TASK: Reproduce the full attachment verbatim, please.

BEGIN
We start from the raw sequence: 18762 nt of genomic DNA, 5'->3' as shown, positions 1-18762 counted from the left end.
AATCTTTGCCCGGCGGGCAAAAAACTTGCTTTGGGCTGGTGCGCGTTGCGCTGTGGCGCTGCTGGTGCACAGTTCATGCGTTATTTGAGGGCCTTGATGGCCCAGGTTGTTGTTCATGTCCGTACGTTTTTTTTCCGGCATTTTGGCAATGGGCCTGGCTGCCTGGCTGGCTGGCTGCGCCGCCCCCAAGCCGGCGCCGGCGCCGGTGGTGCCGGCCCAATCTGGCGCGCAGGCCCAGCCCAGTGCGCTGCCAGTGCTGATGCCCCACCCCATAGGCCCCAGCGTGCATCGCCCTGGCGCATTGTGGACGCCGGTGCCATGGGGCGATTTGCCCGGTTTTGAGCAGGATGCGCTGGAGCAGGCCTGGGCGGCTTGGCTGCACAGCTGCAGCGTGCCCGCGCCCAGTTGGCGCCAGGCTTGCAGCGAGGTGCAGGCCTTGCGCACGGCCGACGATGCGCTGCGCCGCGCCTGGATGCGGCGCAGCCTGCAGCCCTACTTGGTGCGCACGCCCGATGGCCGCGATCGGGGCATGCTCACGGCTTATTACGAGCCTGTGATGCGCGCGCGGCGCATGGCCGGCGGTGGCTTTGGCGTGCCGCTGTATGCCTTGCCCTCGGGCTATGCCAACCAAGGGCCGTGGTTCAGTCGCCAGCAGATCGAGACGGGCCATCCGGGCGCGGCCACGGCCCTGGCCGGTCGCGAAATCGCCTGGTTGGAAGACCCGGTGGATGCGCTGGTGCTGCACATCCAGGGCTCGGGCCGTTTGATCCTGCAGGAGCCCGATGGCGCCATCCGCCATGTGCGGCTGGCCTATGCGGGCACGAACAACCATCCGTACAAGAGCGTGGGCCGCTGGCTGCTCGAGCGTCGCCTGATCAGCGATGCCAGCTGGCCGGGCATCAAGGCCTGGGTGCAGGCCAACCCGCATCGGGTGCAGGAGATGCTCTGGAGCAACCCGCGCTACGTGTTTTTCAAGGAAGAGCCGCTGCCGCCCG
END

We start from the raw sequence: 18762 nt of genomic DNA, 5'->3' as shown, positions 1-18762 counted from the left end.
AATCTTTGCCCGGCGGGCAAAAAACTTGCTTTGGGCTGGTGCGCGTTGCGCTGTGGCGCTGCTGGTGCACAGTTCATGCGTTATTTGAGGGCCTTGATGGCCCAGGTTGTTGTTCATGTCCGTACGTTTTTTTTCCGGCATTTTGGCAATGGGCCTGGCTGCCTGGCTGGCTGGCTGCGCCGCCCCCAAGCCGGCGCCGGCGCCGGTGGTGCCGGCCCAATCTGGCGCGCAGGCCCAGCCCAGTGCGCTGCCAGTGCTGATGCCCCACCCCATAGGCCCCAGCGTGCATCGCCCTGGCGCATTGTGGACGCCGGTGCCATGGGGCGATTTGCCCGGTTTTGAGCAGGATGCGCTGGAGCAGGCCTGGGCGGCTTGGCTGCACAGCTGCAGCGTGCCCGCGCCCAGTTGGCGCCAGGCTTGCAGCGAGGTGCAGGCCTTGCGCACGGCCGACGATGCGCTGCGCCGCGCCTGGATGCGGCGCAGCCTGCAGCCCTACTTGGTGCGCACGCCCGATGGCCGCGATCGGGGCATGCTCACGGCTTATTACGAGCCTGTGATGCGCGCGCGGCGCATGGCCGGCGGTGGCTTTGGCGTGCCGCTGTATGCCTTGCCCTCGGGCTATGCCAACCAAGGGCCGTGGTTCAGTCGCCAGCAGATCGAGACGGGCCATCCGGGCGCGGCCACGGCCCTGGCCGGTCGCGAAATCGCCTGGTTGGAAGACCCGGTGGATGCGCTGGTGCTGCACATCCAGGGCTCGGGCCGTTTGATCCTGCAGGAGCCCGATGGCGCCATCCGCCATGTGCGGCTGGCCTATGCGGGCACGAACAACCATCCGTACAAGAGCGTGGGCCGCTGGCTGCTCGAGCGTCGCCTGATCAGCGATGCCAGCTGGCCGGGCATCAAGGCCTGGGTGCAGGCCAACCCGCATCGGGTGCAGGAGATGCTCTGGAGCAACCCGCGCTACGTGTTTTTCAAGGAAGAGCCGCTGCCGCCCG